Notes from the field

Volunteer Moments in Reynosa: The Joy of Briefly Being Part of my Patient’s Story

by Michael Felber, Nurse and volunteer with GRM



Over the past year, I have done several volunteer rotations with GRM in Reynosa, Northern Mexico.  Hopefully, this blog will give you an idea of what to expect and to share a few of my memorable moments.

Days begin with a short drive from McAllen, Texas to the border, past an obtrusive stretch of border wall – tucked beyond typical US-style stores and warehouses –  forcing an artificial divide in the landscape as helicopters patrol the border, criss-crossing above us.

We cross the Rio Grande, sharing the international bridge with that morning’s deportees as they silently trudge in a single file back to Mexico in unfastened shoes – laces are confiscated by US immigrations officers – clutching plastic bags containing their few belongings and documents.  Their clothes are still muddy from their recent attempt to enter the US.

Reynosa feels different; it requires situational awareness as organized crime groups monitor the border. I don’t feel afraid or unsafe, but vulnerable. Using a buddy system, always being aware of exits, and being mindful of people around me quickly becomes second nature.

GRM rotates around different clinics in Reynosa, all of them hot, crowded, and noisy.  The local team in Mexico are made up of an impressive bunch of doctors, nurses, logisticians and translators, some of whom are themselves asylum seekers, volunteering in the clinic to put their skills to use whilst waiting for permission to enter the US.  They are skilled and dedicated with limitless positivity, despite the desperate conditions facing their patients.

A local provider once said something that is never far from my mind: “the story of migrants is long, but their truth is short”. That truth, as I see it, is their constant struggle for basic necessities such as safety, shelter, food, and dignity.   But in the long lines of patients at the Reynosa clinic, each patient with a different medical problem, they all have their own stories.

As a bilingual nurse a lot of my day is spent assessing patients, triaging, and interpreting for doctors. Just like any Emergency room at home, patients present with problems ranging in complication and urgency.  Often, the presenting complaint is just the tip of the iceberg.

One day, a young Guatemalan woman was carried into the clinic, unable to catch her breath.  I helped her onto an exam table doing my best to calm her down until she was able to talk. She had been having episodes of hyperventilating, feeling pressure and pain in her chest, and losing sensation in her arms and legs. Apart from some dehydration her medical exam was normal, although she looked terrified.

As we talked, she told me that she had been kidnapped shortly after arriving in Reynosa and held until her family could pay the ransom to free her. While she was held captive she had been repeatedly raped and threatened with death. Once freed, she began suffering from headaches and insomnia with difficulty eating, drinking, and concentrating.

She worried that she was losing her mind and that these debilitating symptoms would prevent her from parenting her young son. As we talked, I explained that feeling vulnerable, apprehensive and hypervigilant were common responses to trauma, and how the confines of her tent during the night might be especially difficult.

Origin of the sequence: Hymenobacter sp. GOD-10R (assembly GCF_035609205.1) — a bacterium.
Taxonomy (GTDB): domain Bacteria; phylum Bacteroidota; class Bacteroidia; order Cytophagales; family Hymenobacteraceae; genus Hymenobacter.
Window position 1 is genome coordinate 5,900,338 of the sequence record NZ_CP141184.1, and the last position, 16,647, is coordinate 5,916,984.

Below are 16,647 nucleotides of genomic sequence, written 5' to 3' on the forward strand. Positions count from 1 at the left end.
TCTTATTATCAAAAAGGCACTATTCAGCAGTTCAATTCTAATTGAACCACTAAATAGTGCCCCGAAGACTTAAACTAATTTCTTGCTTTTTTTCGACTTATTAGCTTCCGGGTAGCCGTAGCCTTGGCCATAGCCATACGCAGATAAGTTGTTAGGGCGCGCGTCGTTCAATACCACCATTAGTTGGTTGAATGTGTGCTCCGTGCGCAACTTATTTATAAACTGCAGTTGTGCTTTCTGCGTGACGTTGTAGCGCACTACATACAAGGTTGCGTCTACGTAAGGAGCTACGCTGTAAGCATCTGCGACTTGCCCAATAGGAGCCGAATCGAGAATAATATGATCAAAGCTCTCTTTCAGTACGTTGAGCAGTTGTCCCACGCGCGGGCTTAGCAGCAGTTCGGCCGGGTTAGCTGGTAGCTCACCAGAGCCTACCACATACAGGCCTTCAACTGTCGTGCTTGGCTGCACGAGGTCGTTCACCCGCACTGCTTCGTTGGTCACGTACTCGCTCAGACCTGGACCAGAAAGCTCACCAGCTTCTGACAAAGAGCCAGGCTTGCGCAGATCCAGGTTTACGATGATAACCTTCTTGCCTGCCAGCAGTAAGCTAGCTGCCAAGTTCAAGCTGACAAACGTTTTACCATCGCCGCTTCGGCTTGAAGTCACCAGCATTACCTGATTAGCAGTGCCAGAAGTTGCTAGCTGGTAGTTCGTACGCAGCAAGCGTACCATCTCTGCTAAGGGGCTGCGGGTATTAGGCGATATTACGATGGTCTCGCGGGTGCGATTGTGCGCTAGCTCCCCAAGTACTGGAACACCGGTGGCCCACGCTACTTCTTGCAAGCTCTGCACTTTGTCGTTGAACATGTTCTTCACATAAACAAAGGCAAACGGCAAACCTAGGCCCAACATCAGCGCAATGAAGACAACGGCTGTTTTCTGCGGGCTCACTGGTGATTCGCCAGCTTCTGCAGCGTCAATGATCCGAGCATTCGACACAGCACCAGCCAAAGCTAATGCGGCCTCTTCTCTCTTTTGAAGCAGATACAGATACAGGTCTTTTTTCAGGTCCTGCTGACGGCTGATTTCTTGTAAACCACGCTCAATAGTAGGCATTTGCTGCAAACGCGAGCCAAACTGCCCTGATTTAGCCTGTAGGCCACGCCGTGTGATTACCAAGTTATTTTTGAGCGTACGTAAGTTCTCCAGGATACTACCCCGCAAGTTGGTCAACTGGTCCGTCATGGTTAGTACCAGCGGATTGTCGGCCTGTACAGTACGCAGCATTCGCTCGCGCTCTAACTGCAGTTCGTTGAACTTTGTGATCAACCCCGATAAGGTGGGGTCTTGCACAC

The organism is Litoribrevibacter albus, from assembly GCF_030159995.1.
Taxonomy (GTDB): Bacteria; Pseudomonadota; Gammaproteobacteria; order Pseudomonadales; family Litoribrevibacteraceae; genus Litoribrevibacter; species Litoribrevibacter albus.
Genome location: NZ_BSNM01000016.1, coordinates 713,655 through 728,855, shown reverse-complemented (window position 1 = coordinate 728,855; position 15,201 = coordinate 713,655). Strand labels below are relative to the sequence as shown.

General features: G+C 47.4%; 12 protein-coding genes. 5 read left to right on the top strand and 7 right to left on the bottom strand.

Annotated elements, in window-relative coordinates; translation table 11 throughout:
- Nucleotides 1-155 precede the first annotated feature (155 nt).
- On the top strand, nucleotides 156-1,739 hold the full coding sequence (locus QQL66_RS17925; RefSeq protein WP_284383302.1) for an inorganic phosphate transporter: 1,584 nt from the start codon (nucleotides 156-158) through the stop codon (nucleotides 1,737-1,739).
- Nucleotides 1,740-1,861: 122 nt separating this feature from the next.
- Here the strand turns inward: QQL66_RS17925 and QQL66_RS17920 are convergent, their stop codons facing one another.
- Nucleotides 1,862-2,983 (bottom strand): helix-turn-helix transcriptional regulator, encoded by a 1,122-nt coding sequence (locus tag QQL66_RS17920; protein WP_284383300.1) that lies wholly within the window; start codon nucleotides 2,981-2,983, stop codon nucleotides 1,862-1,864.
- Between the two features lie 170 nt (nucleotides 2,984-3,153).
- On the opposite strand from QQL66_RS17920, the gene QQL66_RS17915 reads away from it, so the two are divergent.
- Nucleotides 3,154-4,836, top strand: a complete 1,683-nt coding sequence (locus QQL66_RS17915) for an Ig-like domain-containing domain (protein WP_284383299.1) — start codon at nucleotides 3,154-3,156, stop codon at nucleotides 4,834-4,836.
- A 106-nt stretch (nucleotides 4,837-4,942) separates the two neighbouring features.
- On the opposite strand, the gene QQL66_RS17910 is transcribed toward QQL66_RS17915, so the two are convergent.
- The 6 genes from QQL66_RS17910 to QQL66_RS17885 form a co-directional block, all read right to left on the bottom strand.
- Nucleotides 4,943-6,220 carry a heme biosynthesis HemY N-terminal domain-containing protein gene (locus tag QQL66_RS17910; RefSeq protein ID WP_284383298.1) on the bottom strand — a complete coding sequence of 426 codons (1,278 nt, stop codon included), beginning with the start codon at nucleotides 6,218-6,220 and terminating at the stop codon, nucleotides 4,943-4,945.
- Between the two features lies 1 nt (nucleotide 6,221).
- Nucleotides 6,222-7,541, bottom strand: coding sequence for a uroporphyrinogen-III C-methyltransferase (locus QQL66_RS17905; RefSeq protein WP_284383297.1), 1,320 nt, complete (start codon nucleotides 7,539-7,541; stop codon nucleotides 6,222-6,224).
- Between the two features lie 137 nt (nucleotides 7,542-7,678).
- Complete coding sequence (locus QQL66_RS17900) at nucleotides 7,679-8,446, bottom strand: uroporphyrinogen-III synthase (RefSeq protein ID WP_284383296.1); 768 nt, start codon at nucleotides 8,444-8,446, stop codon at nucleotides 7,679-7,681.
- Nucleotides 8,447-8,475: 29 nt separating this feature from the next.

I reassured her that it wasn’t her fault and that the wounds she felt in her mind and spirit were as real as wounds to her physical body, and that like physical wounds they could also get better.  She identified a friend who slept near her, and we agreed she could be part of her support system, staying close when she was anxious.

I referred her to Doctors Without Borders, the mental health workers who could treat her acute stress and panic attacks.  A few days later, I saw her waiting calmly for her appointment, with her son on her lap. My job as a nurse is to assess and treat patients, to help them connect to other health resources, and to advocate for their well being.  However, with limited resources, I hoped that I had helped her as best I could.

Volunteer medical work isn’t especially glamorous or exciting. Sometimes I reflect on that after sweating through the day. But working with that young woman reminded me of what a privilege it is to be part of another person’s story, even briefly.

KEYWORDS: Michael Felber, Nurse, Volunteer, Mexico, Reynosa, migration

TOPICS: Volunteer stories, Mexico, Migration


Notes from the field

What GRM Looks Like to our Longest Serving Local Staff Member in the Mexico Team

by Benito Zambrano.

For me, it has been a great experience and whole-hearted pleasure to be able to help people in need in Reynosa, Tamaulipas.  This time, I saw many people from Haiti who were on their journey to the United States.  I have seen the suffering, crying, and pain suffered by each of them and their families.  But at the same time, I witnessed their strength, the way that they tolerate awful conditions that life has thrown at them, which are even worse during this cold time of year.  I see them living in their tents, without bathrooms or kitchens as they stay focussed on their destination of being granted asylum.